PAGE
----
Indonesia and Denmark Cooperate During Climate Negotiations

Indonesia and Denmark
called for climate negotiators gathered in Africa
to speed up talks to clinch an agreement by next year on how to curb the output
of greenhouse gases blamed for global warming.
    “Time flies
and therefore we must fly faster,” Rachmat Witoelar,
Indonesia‘s environment
minister, said on Thursday at the opening of talks in Accra, Ghana.
The meeting needs to deliver a “clear package of options” for restricting
emissions, said Connie Hedegaard, Denmark‘s climate minister.
    About 180
nations are negotiating a deal, overseen by the United Nations Framework
Convention on Climate Change. World carbon dioxide emissions from energy use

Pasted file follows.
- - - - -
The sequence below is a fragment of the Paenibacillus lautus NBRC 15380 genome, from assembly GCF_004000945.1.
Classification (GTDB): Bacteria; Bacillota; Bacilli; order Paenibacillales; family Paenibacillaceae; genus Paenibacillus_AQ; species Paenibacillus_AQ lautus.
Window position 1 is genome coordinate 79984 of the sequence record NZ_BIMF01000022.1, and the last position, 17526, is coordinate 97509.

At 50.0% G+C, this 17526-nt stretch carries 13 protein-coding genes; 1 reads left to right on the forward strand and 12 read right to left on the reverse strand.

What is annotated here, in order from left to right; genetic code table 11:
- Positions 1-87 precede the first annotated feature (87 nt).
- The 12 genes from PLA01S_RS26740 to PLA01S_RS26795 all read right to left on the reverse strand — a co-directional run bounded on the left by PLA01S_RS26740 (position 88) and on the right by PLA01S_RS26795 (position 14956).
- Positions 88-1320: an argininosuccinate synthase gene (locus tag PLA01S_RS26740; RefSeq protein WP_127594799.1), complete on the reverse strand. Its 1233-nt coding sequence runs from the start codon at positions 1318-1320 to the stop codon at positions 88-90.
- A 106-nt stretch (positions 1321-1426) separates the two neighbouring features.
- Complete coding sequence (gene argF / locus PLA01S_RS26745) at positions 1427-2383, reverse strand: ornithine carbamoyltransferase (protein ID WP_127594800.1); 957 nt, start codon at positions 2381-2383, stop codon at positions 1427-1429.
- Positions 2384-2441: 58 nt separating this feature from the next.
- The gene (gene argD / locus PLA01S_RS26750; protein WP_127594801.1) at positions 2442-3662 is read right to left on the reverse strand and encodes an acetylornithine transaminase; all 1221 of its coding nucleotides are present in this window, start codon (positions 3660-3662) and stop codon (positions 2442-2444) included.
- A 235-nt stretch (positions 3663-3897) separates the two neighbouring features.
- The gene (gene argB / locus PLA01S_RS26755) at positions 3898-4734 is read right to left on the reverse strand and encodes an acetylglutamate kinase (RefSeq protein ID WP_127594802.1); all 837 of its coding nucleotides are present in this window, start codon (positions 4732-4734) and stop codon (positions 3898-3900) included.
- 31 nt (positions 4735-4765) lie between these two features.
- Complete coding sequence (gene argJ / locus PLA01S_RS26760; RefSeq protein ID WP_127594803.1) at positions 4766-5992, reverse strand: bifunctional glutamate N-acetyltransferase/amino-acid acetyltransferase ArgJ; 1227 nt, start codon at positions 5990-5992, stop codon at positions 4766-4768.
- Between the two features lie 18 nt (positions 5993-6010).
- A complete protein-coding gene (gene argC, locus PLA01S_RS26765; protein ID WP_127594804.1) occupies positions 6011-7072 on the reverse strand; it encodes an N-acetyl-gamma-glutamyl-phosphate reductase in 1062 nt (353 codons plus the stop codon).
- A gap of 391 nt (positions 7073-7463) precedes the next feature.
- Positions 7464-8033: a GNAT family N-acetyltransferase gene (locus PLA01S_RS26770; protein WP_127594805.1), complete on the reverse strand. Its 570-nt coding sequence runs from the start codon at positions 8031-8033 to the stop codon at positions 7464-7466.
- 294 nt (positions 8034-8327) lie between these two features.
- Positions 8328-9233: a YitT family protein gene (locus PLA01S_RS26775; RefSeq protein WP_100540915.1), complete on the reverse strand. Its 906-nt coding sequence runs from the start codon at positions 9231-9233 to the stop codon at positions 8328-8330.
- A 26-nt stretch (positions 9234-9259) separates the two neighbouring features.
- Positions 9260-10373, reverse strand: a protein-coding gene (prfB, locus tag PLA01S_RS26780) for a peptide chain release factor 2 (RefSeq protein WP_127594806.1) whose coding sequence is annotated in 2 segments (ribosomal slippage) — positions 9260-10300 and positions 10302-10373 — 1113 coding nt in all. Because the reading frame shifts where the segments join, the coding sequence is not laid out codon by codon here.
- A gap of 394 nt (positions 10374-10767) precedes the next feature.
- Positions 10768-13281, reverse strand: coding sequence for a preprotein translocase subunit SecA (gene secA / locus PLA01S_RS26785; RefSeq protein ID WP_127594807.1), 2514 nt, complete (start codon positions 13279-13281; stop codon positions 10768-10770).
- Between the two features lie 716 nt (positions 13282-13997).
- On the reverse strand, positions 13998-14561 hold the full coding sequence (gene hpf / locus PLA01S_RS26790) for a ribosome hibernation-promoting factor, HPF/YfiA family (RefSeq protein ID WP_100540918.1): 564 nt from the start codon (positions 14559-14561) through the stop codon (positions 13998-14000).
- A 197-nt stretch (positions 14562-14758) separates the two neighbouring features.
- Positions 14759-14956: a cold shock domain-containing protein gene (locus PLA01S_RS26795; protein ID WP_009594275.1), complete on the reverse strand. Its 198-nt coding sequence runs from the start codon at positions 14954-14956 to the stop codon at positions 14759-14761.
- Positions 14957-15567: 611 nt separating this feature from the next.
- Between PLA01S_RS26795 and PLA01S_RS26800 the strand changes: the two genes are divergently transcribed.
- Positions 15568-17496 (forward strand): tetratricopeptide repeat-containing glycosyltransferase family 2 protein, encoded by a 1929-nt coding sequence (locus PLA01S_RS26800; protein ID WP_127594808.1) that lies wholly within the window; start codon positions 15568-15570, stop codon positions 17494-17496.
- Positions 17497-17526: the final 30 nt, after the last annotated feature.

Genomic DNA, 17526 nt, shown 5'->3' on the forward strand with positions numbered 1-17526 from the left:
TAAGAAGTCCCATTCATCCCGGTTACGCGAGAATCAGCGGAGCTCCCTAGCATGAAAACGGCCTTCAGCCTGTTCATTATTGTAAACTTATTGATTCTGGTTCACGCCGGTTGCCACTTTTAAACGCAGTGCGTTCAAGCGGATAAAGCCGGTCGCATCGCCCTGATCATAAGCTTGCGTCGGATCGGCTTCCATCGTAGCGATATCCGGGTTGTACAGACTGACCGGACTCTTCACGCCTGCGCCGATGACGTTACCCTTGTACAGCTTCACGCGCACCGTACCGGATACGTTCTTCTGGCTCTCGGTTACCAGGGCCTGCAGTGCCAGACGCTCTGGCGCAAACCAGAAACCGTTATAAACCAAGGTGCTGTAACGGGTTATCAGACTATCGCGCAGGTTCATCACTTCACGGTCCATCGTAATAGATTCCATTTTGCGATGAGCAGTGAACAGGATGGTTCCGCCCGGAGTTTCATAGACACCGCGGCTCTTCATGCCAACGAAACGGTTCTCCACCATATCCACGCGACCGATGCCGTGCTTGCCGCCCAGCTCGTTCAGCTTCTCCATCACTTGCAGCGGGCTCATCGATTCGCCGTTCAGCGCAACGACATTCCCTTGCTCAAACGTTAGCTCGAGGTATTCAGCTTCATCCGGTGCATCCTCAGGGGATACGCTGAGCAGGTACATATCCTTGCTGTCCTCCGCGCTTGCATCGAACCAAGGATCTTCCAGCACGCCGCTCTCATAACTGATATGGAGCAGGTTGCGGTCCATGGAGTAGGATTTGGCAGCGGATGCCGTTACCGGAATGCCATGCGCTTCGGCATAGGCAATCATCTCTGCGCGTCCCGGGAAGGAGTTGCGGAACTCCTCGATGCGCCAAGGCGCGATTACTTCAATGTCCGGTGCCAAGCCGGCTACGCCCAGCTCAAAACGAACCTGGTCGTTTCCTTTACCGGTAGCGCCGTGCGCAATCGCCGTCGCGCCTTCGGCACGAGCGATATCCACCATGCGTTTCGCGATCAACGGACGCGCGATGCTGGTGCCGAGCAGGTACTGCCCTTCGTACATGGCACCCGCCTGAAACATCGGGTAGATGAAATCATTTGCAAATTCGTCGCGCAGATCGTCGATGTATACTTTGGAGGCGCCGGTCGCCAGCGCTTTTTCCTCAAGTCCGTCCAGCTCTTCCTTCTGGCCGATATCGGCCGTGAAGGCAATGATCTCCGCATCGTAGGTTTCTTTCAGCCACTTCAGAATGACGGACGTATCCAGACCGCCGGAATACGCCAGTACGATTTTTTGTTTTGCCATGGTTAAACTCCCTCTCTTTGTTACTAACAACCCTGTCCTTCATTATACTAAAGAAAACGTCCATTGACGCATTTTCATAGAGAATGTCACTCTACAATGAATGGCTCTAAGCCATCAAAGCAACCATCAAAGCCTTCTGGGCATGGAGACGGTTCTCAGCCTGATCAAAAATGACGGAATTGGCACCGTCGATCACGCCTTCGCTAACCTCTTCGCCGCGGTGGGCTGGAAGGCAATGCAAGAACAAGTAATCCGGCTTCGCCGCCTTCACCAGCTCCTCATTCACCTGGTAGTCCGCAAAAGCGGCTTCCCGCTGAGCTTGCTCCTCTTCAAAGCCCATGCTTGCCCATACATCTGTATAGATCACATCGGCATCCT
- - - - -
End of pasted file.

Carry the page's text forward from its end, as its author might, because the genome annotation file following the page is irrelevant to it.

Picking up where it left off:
rose 2.8% last year as coal consumption outpaced crude oil and clean-burning
natural gas, according to BP Plc data.
    Ghana has
suffered droughts and floods in the past year, as well as “rolling blackouts”
because a dam that supplies much of the nation’s power had insufficient water,
Ghana’s President John Agyekum Kufuor told negotiators. “The clock is
ticking,” Kufuor said in speeches broadcast on a UN website. “We need more
than rhetoric.”
    Nations in
December agreed to meet through the end of 2009 to negotiate new limits to
emissions blamed for climate change, replacing the 1997 Kyoto Protocol, which
sets limits for some nations through 2012.


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